The incredible innovations offered by 3D scanning, digital design, and 3D printing have launched us into the future in many areas, from the world of art and design to manufacturing and industry as a whole.
We’re able to make things now via 3D printing that would not be possible otherwise, and a wide range of options haven’t just made the world of innovating more exciting–they’ve launched us into the stratosphere–quite literally. But as swiftly as we move into the future, embracing one new invention after another, ironically, 3D printing is just as instrumental in the safekeeping of our past.
The archiving potential offered by this powerful technology is enormous in terms of our considerations to posterity. And both Artec3D and Threeding have previously been responsible for helping multiple museums tap into the art of 3D scanning, design, and 3D printing for saving entire catalogues of artifacts and various works.
Their latest project for using 3D printing both to protect and highlight the past focuses on the catalog of works at Bulgaria’s Historical Museum of Stara Zagora. Threeding and Artec3D refer to this as a ‘reality capture project.’
Meant to preserve artifacts dating as far back as ancient Greece, Rome, and Thrace, their combined endeavor will not only be a major part of the archival organization of one of the largest Eastern European historical museums but also helps them to open up a new stream of income for the museum in that they will receive royalties from sales of the 3D models in the Threeding online marketplace.
Opened in 1907, the Stara Zagora Regional Museum of History is one of the largest in Eastern Europe, acting as caretaker for 100,000 different ‘cultural valuables.’ The museum boasts many unique items that are of great significance to the entire world, including priceless figurines, helmets, swords, jewelry, coins, and much more.
So far, the team has finished up the first phase of this comprehensive project, which included the use of the Artec Spider 3D scanner and the Eva 3D scanner, in combination with Artec Studio software. The high resolution equipment was used to capture ethnography exhibits, as well as all of the ancient artifacts, and offers a great demonstation of the invaluable, real world use for the technology produced by Artec 3D, a world market leader in the development and manufacturing of professional 3D scanning hardware and software.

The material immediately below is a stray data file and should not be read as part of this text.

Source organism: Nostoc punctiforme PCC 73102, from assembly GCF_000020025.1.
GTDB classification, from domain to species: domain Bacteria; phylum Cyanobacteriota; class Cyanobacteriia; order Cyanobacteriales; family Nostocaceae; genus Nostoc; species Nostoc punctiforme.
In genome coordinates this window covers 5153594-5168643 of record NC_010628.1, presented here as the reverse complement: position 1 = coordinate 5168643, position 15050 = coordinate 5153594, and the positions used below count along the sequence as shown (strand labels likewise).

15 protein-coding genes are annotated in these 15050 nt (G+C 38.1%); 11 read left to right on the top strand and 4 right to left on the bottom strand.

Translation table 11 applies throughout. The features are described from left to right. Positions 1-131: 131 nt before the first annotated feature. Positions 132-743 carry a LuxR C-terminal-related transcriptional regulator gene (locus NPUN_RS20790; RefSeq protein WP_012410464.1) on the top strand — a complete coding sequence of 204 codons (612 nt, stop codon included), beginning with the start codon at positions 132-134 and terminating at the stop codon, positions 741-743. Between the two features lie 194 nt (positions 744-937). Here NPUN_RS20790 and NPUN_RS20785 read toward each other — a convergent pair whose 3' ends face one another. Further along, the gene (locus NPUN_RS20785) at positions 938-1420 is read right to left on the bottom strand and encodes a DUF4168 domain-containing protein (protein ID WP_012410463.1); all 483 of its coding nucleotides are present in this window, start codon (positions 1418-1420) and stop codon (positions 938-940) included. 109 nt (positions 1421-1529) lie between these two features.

During September and October, the folks from Threeding and Artec will be busy taking on the capturing of some fascinating–and substantial–history from the prehistoric times, to the Middle Ages, and all the way back to contemporary reality with modern history.
“The ability to capture these artifacts in digital form and make them available via Threeding.com has given students and educators access to pieces of history previously unknown,” said Artyom Yukhin, president and CEO of Artec 3D. “Artec’s professional handheld scanners can capture even the most intricate artifacts with extreme precision and detail to create exact replicas, which, through efforts like this one, are becoming available to the masses.”
We’ve followed the ongoing partnership between Threeding and Artec3D as they have used 3D models to preserve the catalogue at the National Museum of Military History in Sofia, Bulgaria, as well as the 3D scanning of eastern orthodox religious artifacts for the Eastern Orthodox St. Alexander Nevsky Cathedral–also in Sofia, Bulgaria. With this latest museum project, they will be adding the following, and more, to the list of 3D artifact models on Threeding:
- Votive tablets
- Marble capitals
- Many architectural pieces
“It was a great honor and privilege to work with the Historical Museum of Stara Zagora,” said Stan Partalev, a co-founder of Threeding. “The museum is one of the best organized and well established organizations we have ever visited. Working with such an institution is another step forward in our aim to become the leading repository for 3D printable models of historical artifacts.”
Founded in 2013 by a group of students from the Bulgarian National Academy of Art, led by Tzveta-Maria Partaleva and Stan Partalev, Threeding is a popular 3D printing marketplace which currently has over 500 museum objects available as files to be 3D printed. The 3D models available from Stara Zagora will be available soon.
Discuss your thoughts on Artec3D and Threeding’s latest project in the Stara Zagora Regional Museum of History forum over at 3DPB.com.